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Foxtail Lodge - Kodiak Island, Alaska

We are looking forward to fishing with you and showing you the great beauty and fishing that Alaska and Kodiak Island have to offer!

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Halibut Fishing

Foxtail Lodge offers truly fantastic Kodiak Island halibut fishing! One of the great things about halibut fishing out of Larsen Bay is the short distance that you have to travel to the fishing grounds! Here you will appreciate being located close to the where the fishing is happening! You're not going to spend hours running long distances to get to the fishing grounds, or sitting around waiting to fish during a short slack tide window of opportunity, like you do in other areas of Alaska.

Even though we are fishing in saltwater we don't have the big ocean swells to deal with and the true bonus is that there are never any crowded halibut fishing areas!

The Larsen Bay area has some of Alaska's best halibut fishing with all sizes available in shallow (30' to 140') waters with very light currents. No deep-water fishing here! No battling heavy currents with pounds of weight to get to the bottom! Here the halibut are so plentiful that we often get them while trolling in 30 feet of water for kings and silvers using light tackle!

Halibut are available all year, although the best fishing is from June 1st to mid September. The Alaska Fish & Wildlife have determined that the waters off Kodiak Island to be the best in all of Alaska for producing big numbers of both large and small halibut. Not all halibut are “barn door” size, and according to the Alaska Dept. of Game and Fish the average halibut caught by anglers is 15-20 lbs.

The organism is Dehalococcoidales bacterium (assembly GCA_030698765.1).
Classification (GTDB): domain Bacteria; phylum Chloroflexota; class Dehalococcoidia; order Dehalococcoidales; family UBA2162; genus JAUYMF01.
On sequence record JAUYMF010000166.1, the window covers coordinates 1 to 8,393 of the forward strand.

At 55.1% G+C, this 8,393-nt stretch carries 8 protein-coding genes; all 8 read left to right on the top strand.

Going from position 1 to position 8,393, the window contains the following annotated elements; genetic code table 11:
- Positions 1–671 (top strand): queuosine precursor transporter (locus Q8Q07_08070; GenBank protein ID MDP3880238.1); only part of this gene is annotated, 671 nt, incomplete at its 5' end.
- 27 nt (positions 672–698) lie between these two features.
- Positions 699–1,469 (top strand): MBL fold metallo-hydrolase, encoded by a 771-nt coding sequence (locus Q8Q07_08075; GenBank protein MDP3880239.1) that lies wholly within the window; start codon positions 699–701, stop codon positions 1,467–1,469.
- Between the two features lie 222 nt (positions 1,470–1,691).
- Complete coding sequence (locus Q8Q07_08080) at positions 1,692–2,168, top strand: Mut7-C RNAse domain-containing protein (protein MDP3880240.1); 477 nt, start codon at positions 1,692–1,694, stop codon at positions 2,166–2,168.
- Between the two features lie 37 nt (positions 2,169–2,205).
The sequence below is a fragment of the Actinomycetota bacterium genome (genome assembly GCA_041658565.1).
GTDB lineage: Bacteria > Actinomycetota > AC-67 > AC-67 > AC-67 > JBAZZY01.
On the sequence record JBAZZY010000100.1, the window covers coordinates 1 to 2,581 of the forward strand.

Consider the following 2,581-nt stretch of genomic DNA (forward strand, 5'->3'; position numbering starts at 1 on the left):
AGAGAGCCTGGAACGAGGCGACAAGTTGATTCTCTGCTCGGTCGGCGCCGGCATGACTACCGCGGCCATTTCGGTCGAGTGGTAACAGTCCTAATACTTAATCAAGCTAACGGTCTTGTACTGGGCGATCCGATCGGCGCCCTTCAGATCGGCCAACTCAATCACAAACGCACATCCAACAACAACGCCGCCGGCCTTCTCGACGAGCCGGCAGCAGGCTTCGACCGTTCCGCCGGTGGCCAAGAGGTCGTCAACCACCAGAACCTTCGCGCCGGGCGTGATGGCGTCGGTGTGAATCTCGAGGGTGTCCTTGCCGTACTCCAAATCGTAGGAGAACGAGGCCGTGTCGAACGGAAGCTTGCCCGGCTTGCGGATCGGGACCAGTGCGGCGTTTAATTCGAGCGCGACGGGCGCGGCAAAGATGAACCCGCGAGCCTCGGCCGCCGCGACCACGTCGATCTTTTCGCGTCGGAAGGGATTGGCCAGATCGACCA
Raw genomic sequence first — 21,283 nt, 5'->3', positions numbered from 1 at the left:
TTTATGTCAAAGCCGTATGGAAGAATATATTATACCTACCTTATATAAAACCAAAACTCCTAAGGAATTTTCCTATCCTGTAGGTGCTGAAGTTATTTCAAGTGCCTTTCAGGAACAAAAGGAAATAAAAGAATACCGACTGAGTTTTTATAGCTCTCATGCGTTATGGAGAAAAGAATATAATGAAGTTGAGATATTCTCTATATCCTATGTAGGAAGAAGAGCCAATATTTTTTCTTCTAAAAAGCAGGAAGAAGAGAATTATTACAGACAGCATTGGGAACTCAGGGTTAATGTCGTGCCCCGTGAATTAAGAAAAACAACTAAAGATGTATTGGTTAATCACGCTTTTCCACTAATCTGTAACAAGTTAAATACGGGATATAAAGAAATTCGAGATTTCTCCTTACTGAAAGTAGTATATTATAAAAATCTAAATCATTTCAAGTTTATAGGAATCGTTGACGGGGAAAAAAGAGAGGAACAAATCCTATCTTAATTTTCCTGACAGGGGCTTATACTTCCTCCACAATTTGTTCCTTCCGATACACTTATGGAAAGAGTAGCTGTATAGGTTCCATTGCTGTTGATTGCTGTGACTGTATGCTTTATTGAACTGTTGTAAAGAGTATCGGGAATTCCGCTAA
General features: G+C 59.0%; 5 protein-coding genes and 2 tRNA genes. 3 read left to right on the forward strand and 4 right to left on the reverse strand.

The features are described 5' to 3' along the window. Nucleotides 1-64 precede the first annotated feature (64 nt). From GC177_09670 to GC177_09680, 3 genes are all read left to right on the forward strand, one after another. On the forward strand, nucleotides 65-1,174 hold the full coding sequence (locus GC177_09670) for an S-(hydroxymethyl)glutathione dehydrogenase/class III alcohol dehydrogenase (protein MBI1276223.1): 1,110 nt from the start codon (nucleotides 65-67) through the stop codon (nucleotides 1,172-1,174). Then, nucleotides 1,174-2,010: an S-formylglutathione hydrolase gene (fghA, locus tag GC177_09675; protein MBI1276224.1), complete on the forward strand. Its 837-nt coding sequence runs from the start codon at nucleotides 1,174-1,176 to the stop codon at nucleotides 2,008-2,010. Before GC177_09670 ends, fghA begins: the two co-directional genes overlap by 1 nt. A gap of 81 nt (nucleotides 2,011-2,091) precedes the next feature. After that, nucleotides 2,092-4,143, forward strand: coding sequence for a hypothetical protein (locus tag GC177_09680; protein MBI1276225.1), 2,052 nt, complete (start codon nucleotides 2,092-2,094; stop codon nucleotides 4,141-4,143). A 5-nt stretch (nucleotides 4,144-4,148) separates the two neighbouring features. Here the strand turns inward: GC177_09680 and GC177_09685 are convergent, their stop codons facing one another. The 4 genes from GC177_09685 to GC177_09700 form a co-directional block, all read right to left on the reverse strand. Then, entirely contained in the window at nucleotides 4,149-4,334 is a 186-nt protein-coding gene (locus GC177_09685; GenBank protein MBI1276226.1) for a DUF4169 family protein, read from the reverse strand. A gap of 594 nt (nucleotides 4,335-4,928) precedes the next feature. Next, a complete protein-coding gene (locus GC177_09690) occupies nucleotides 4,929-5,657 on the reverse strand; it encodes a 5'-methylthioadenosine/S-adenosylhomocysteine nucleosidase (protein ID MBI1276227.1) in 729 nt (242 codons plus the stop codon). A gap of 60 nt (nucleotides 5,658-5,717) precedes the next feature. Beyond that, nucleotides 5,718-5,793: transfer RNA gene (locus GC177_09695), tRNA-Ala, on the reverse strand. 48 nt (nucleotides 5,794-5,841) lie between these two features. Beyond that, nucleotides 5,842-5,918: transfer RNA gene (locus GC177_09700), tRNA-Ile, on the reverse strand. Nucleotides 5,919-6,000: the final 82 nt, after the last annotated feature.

The limit for Halibut in the Larsen Bay area is two a day! State law requires that each person hook their own two fish. You may catch and release halibut until you get the two you decide to keep. One halibut can be any size and the other must be 29" in length or less.

There are no rules about releasing giant halibut. You can keep as big of a fish as you can catch, our goal is to retain halibut in the 40 to 50 lb range as the smaller fish are better eating and the large fish are females and are the brood stock for future fishing seasons. For this reason we like to release the giant fish. Again there are no lodge or boat rules, it is totally up to you as we frequently catch halibut over 100 lbs.

Halibut dress out at 50%+, a 30 pound fish will yield 15-20 lbs. of boneless fillets which is a lot of fish! This can add up quickly, so it is important to keep in mind how much fish you actually want to keep. Once a fish is brought into the boat, it goes onto your limit. All fish brought aboard are killed and bled immediately, ensuring the fillets are the best possible quality. This is as fresh as it gets, and I’m sure that when you sit down to eat some, you will agree that it does not get any better!

Salmon Fishing